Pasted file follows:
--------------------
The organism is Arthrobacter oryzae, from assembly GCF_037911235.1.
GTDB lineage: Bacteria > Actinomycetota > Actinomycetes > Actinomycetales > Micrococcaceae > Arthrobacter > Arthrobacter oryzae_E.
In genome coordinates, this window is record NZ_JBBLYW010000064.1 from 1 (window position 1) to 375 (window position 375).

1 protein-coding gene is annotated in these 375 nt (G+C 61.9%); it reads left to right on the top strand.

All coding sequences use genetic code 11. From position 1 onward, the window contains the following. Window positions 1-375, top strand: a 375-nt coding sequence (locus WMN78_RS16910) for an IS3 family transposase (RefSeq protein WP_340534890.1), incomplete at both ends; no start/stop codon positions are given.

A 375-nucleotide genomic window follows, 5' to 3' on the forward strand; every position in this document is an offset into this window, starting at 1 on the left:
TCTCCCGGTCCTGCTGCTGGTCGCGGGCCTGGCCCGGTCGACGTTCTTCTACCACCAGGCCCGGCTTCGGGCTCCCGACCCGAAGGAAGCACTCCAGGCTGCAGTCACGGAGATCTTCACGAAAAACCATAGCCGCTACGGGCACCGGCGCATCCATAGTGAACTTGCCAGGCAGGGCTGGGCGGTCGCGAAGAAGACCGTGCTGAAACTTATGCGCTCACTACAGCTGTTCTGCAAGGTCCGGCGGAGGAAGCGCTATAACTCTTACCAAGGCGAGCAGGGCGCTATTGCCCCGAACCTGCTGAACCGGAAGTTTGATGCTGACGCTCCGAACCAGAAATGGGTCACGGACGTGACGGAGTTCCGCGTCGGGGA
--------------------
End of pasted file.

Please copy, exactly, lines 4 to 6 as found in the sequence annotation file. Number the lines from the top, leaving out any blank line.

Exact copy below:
1 protein-coding gene is annotated in these 375 nt (G+C 61.9%); it reads left to right on the top strand.

All coding sequences use genetic code 11. From position 1 onward, the window contains the following. Window positions 1-375, top strand: a 375-nt coding sequence (locus WMN78_RS16910) for an IS3 family transposase (RefSeq protein WP_340534890.1), incomplete at both ends; no start/stop codon positions are given.

A 375-nucleotide genomic window follows, 5' to 3' on the forward strand; every position in this document is an offset into this window, starting at 1 on the left: